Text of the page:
Surprises in a new study of maternal deaths

Scratch that last post.

It appears that societies around the world are working to improve the survival rate for mothers in birth after all -- and that their efforts are working.

Even as I was tapping out Monday's post, The Lancet was publishing a new study online that shows that maternal mortality has actually been dropping dramatically in many countries.

"The overall message, for the first time in a generation, is one of persistent and welcome progress," Lancet editor-in-chief Richard Horton wrote in a commentary that accompanied the study.Pregnant Graffiti

The number of maternal deaths per year worldwide has been tallied at 500,000+ in 2005, based on United Nations survey published in 2007. However, the new study, which was conducted by researchers at the University of Washington and the University of Queensland in Brisbane, Australia, and funded by the Bill and Melinda Gates Foundation, shows deaths to have fallen from 526,300 in 1980 to 342 ,900 in 2008. That's good news.

Not only that, but taking out deaths from HIV/AIDS, which has emerged as a major factor in global maternal mortality, the figure would have been 281,500 in 2008.

More than half of maternal deaths are concentrated in six countries-- India, Nigeria, Pakistan, Ethiopia, the Democratic Republic of Congo, and Afghanistan, which has the highest maternal mortality rate in the world, this survey states. (Italy has the lowest rate, according to this report.)

The United States, Canada, Denmark and Norway are among the prosperous nations that are experiencing increases in maternal mortality (less than 1 percent for the U.S.). More comprehensive reporting could account for the increase, the researchers noted.

Not everyone is excited by the new survey's findings, Horton wrote in his commentary.

"Even before the paper ... was submitted to us, we were invited to “delay” or “hold” publication," by some members of  what Horton calls the "global health community" who fret that the relatively rosy picture the new study paints will lead to a flagging interest in working to make birth safer around the world.

Horton dismisses those worries, but expresses concern that the figures in the new report are so different from those in the 2007 UN survey.

"A process needs to be put in place urgently to discuss these figures, their implications, and the actions, global and in country, that should follow," he writes.

So it appears that MDG5, the Millennium Development Goal that has to do with improving birth safety for moms is, after all, alive and well.

"This new evidence suggests there is a much greater reason for optimism than has been generally perceived, and that substantial decreases in the (maternal mortality rate) are possible over a fairly short time," the report states.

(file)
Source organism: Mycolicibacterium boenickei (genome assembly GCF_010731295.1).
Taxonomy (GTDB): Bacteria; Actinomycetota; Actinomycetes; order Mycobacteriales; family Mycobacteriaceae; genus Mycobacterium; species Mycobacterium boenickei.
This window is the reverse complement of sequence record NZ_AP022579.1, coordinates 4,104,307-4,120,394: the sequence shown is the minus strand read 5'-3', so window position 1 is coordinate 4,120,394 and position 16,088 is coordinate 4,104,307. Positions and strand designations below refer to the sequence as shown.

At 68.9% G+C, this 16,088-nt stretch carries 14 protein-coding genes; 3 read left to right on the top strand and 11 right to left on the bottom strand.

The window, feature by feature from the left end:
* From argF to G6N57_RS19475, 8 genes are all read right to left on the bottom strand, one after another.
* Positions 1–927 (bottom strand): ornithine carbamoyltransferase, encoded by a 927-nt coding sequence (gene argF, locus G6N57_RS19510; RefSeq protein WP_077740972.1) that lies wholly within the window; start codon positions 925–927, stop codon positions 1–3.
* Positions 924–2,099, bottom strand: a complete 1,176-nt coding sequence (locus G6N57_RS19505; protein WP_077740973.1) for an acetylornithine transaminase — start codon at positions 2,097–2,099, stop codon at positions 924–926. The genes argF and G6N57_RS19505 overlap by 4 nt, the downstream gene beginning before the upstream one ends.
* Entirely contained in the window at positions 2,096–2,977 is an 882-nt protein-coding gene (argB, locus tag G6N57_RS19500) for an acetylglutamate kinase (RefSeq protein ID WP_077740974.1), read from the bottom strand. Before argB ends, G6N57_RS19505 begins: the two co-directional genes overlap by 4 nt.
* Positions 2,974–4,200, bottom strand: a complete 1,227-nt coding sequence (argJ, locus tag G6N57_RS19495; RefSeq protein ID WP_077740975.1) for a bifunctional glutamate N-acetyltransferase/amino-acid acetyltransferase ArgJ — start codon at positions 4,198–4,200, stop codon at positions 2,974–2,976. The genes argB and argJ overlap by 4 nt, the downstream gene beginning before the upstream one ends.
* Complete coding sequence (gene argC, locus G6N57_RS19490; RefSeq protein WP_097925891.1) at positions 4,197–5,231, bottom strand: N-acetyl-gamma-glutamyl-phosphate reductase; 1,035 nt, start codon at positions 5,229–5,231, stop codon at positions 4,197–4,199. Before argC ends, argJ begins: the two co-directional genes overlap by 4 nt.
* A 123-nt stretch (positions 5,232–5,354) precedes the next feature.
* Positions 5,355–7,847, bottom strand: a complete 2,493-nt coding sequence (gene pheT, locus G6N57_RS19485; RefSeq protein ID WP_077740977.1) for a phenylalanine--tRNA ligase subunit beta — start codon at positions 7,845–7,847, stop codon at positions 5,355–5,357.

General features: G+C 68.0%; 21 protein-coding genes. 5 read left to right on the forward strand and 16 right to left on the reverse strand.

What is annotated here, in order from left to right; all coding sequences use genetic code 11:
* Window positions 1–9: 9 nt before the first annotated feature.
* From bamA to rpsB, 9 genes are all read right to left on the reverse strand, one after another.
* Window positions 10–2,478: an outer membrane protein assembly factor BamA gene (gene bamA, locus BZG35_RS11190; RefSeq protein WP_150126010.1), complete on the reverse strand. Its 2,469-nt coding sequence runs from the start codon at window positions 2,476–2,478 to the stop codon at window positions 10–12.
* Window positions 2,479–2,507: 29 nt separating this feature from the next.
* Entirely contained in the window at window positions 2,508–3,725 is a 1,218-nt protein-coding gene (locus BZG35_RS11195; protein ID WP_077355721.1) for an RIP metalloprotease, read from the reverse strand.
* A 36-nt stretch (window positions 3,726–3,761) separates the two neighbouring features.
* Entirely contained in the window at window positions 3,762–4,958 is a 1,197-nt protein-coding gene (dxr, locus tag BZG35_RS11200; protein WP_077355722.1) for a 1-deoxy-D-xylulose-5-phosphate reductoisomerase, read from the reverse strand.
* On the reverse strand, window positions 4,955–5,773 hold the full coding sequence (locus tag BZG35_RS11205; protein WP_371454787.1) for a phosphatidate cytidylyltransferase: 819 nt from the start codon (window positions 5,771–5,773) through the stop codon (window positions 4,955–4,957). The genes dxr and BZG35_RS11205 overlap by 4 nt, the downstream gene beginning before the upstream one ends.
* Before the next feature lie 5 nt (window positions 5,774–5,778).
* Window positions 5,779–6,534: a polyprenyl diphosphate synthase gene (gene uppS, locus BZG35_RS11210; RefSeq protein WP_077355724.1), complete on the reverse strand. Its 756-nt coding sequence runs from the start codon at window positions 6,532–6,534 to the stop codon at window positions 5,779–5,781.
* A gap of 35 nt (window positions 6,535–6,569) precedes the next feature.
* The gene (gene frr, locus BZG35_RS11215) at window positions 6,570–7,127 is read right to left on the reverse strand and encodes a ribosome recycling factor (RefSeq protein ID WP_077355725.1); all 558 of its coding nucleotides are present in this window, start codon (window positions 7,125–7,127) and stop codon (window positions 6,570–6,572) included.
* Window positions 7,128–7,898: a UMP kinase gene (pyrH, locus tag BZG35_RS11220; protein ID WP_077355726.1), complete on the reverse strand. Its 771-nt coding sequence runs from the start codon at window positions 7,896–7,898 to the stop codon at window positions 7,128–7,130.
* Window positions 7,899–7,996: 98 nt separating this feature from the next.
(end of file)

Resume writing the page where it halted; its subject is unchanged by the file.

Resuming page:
Image by Petteri Sulonen

No Canadian heroes? Here’s one.

Canada's full-bore pursuit of gold at the Olympics the country is hosting in Vancouver, B.C., has attracted much comment, mostly about how out-of-character overt ambition supposedly is for Canadians.

Writing in the New York Times last week, Charles McGrath quoted the Canadian writer George Woodcock on the subject: “Canadians do not like heroes, and so they do not have them. They do not even have great men in the accepted sense of the word.”

Here's one for the books, then -- William Osler, the so-called "father of modern medicine," a great man if ever there was one, born in Bond Head, Ont., in 1849.

William Osler

Dr. William Osler

Osler received his medical degree from McGill University in Montreal in 1872 but, critically, then went abroad to study in London, Berlin and Vienna before returning to join the McGill faculty. By 1883, he was one of two Canadian fellows of the British Royal College of Physicians. The next year, he accepted a post as professor of clinical medicine at the University of Pennsylvania in Philadelphia.

It was as a founding faculty member of Johns Hopkins School of Medicine in Baltimore, where he went in 1888, that Osler had the opportunity to put the innovations he had seen in Europe to work.

Osler insisted that the patient could teach medical students nearly everything they needed to know -- that the study of medicine was properly conducted at the bedside -- and that hands-on laboratory research must also be part of medical training.  He also introduced the German model of post-graduate training, a one-year internship followed by several years of full-time residency.

These innovations began a profound change in American medical education, which up to this point had been largely a matter of learning from lectures.

Osler was able to implement his ideas because he was an excellent doctor. In 1905 he moved to England to take up a prestigious post as professor of medicine at the University of Oxford. His book, The Principles and Practice of Medicine, was a major work in medicine for nearly half a century.

Osler died in England in 1919, of the Spanish flu.

Canadians might say that Osler's absconding to the United States and England rules him out as a national hero, but it says something when a boy from Bond Head can hit the heights of world medicine.

First baby of 2010?

Who was the first baby to greet the world in 2010? Little Gulrose Abdullah, born to Zahra and Mehboob Abdullah right at midnight on Friday at the MetroHealth Medical Center in Cleveland, Ohio, is certainly a contender for the U.S. title.

In Toronto, Canada, Eva Violante was born to mom Christiane Hachey and dad Alexis Violante at 12:00:01 a.m. at St. Michael's Hospital -- that's one second after midnight.

And let's face it, many more babies were born in the early minutes of the first day of the new decade, perhaps somewhere where no one was paying much attention to the time. Welcome to the world, little ones! May it always be kind to you.